There’s a lot you can do to improve sleep. It’s one of the most powerful and important healing practices. So if you aren’t sleeping, it’s worth focusing on it right away.
Sleeping well is fundamental for healing.
If you’re not sleeping well, it’s worth focusing on it right away. As with the other 7 Healing Practices, there are many ways to improve your sleep.
Getting good exercise, getting off electronic gadgets a few hours before bedtime, and staying away from stimulants like caffeine especially during the second half of the day are beneficial. Taking relaxing herbs or magnesium or melatonin or fish oil (in any combination) before bed may also help. Consult a good source on how much to take.
One important point about sleep is the power of dreams. Dreams are rightly called the royal road to the unconscious. Dreams are a powerful messaging system from the soul or the unconscious to our conscious minds. Keeping a dream journal is a truly beautiful way to learn to listen to the deep wisdom sources within each of us. It may take a while to learn to decipher the language of your dreams. But they can prove a powerful source of healing.
There’s a lot you can do to improve sleep. It’s one of the most powerful and important healing practices. So if you aren’t sleeping, I encourage you to keep working on it.
Wishing you well,
Sleeping Well at a glance
Sleep disruption is common in people with cancer. Anxiety, stress, and disruptions to your family, finances, and routines can lead to sleep disruption. Side effects and symptoms of cancer and treatments can also interfere with sleep.1Getting Help for Sleep Problems. American Cancer Society. 2020. Viewed January 2, 2022.
Getting at least seven hours of sleep regularly is one step you can take to improve your resilience and well-being. Adequate and quality sleep may help reduce side effects of treatment, cancer symptoms, and risk of recurrence, and may improve your treatment response. Several medical groups and integrative oncology experts recommend adequate sleep as part of your lifestyle approach to reduce cancer.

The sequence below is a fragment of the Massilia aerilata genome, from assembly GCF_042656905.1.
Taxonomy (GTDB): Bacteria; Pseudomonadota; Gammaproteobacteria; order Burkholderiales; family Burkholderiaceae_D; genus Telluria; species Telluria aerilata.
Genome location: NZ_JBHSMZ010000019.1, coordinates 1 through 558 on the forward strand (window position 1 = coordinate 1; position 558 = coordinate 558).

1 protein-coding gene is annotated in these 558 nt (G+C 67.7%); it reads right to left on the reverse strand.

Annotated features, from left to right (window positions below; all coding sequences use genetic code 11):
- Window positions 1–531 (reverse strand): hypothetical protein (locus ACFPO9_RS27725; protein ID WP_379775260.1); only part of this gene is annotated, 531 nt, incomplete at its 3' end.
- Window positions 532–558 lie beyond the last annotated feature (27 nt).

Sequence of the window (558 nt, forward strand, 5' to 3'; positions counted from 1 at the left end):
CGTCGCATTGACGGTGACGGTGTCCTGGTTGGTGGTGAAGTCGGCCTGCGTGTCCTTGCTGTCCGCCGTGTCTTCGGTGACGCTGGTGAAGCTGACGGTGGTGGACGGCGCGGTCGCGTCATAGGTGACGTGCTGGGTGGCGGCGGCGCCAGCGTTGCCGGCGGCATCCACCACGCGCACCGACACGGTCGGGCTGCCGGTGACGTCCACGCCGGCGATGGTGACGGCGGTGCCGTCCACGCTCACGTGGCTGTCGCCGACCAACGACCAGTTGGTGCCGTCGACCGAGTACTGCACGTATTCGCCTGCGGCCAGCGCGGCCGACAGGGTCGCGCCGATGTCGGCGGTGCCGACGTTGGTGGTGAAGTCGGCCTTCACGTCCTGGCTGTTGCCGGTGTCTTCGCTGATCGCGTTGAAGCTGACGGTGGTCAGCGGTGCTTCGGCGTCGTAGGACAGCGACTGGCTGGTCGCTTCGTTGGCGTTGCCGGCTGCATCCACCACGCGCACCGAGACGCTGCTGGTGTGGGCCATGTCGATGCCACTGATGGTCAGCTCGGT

Both too little and too much sleep are linked to worse outcomes with cancer, although the outcomes are not always consistent across cancer types. Sleep disturbance is also linked to other physical, mental, and emotional difficulties. If you’re getting too little sleep, you may want to evaluate how you can get to bed earlier or wake up later to give yourself at least seven hours of sleep each night.
If you have enough time in bed but struggle to fall asleep or stay asleep, refer to this handbook for guidance on promoting better sleep.
Sleeping nine or more hours may be needed to make up a sleep deficit, if you are ill, or for young adults. If none of these is true for you, but you regularly sleep nine hours or more a night, you may consider checking if an underlying medical condition is causing you to sleep so much. Mention your sleep schedule and any other symptoms you have to your doctor.
We emphasize that Sleeping Well by itself will not prevent, cure, or control cancer. Like every other therapy or practice included on this website, Sleeping Well is one component of an individualized integrative plan rather than a stand-alone therapy.